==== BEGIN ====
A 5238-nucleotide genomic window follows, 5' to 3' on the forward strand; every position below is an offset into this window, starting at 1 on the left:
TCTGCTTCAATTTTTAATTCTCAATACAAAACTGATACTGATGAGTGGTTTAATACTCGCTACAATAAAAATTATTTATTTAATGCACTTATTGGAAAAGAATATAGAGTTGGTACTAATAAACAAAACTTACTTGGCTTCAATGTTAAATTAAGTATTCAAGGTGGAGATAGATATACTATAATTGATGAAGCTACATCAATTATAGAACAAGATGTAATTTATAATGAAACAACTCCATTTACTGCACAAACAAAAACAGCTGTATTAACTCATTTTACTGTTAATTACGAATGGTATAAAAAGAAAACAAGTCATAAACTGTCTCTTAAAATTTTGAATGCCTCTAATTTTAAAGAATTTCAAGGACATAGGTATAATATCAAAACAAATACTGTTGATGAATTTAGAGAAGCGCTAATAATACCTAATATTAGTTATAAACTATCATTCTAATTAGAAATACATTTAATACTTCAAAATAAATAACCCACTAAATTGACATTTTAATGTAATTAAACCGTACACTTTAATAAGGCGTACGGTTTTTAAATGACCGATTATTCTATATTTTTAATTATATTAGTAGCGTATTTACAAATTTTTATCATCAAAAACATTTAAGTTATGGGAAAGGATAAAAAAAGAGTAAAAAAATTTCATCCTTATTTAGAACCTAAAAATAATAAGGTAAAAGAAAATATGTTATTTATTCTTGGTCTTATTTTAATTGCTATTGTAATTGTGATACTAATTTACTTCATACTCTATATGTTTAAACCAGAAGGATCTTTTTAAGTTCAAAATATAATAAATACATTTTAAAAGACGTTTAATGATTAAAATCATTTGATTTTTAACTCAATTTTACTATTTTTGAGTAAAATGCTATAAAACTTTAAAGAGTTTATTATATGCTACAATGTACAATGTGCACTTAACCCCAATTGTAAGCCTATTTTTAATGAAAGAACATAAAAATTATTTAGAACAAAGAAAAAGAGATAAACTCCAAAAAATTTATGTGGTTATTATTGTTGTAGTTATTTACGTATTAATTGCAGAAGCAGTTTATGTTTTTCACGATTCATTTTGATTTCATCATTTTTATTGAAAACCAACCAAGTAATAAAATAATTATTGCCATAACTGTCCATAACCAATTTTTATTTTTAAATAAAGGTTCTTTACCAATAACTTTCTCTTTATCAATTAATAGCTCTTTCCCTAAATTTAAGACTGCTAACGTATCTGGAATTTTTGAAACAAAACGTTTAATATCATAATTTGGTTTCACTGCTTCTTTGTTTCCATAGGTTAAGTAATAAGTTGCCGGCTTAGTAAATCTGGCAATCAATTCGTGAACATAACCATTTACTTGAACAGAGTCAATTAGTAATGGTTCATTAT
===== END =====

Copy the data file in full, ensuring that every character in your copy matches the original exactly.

A 5238-nucleotide genomic window follows, 5' to 3' on the forward strand; every position below is an offset into this window, starting at 1 on the left:
TCTGCTTCAATTTTTAATTCTCAATACAAAACTGATACTGATGAGTGGTTTAATACTCGCTACAATAAAAATTATTTATTTAATGCACTTATTGGAAAAGAATATAGAGTTGGTACTAATAAACAAAACTTACTTGGCTTCAATGTTAAATTAAGTATTCAAGGTGGAGATAGATATACTATAATTGATGAAGCTACATCAATTATAGAACAAGATGTAATTTATAATGAAACAACTCCATTTACTGCACAAACAAAAACAGCTGTATTAACTCATTTTACTGTTAATTACGAATGGTATAAAAAGAAAACAAGTCATAAACTGTCTCTTAAAATTTTGAATGCCTCTAATTTTAAAGAATTTCAAGGACATAGGTATAATATCAAAACAAATACTGTTGATGAATTTAGAGAAGCGCTAATAATACCTAATATTAGTTATAAACTATCATTCTAATTAGAAATACATTTAATACTTCAAAATAAATAACCCACTAAATTGACATTTTAATGTAATTAAACCGTACACTTTAATAAGGCGTACGGTTTTTAAATGACCGATTATTCTATATTTTTAATTATATTAGTAGCGTATTTACAAATTTTTATCATCAAAAACATTTAAGTTATGGGAAAGGATAAAAAAAGAGTAAAAAAATTTCATCCTTATTTAGAACCTAAAAATAATAAGGTAAAAGAAAATATGTTATTTATTCTTGGTCTTATTTTAATTGCTATTGTAATTGTGATACTAATTTACTTCATACTCTATATGTTTAAACCAGAAGGATCTTTTTAAGTTCAAAATATAATAAATACATTTTAAAAGACGTTTAATGATTAAAATCATTTGATTTTTAACTCAATTTTACTATTTTTGAGTAAAATGCTATAAAACTTTAAAGAGTTTATTATATGCTACAATGTACAATGTGCACTTAACCCCAATTGTAAGCCTATTTTTAATGAAAGAACATAAAAATTATTTAGAACAAAGAAAAAGAGATAAACTCCAAAAAATTTATGTGGTTATTATTGTTGTAGTTATTTACGTATTAATTGCAGAAGCAGTTTATGTTTTTCACGATTCATTTTGATTTCATCATTTTTATTGAAAACCAACCAAGTAATAAAATAATTATTGCCATAACTGTCCATAACCAATTTTTATTTTTAAATAAAGGTTCTTTACCAATAACTTTCTCTTTATCAATTAATAGCTCTTTCCCTAAATTTAAGACTGCTAACGTATCTGGAATTTTTGAAACAAAACGTTTAATATCATAATTTGGTTTCACTGCTTCTTTGTTTCCATAGGTTAAGTAATAAGTTGCCGGCTTAGTAAATCTGGCAATCAATTCGTGAACATAACCATTTACTTGAACAGAGTCAATTAGTAATGGTTCATTAT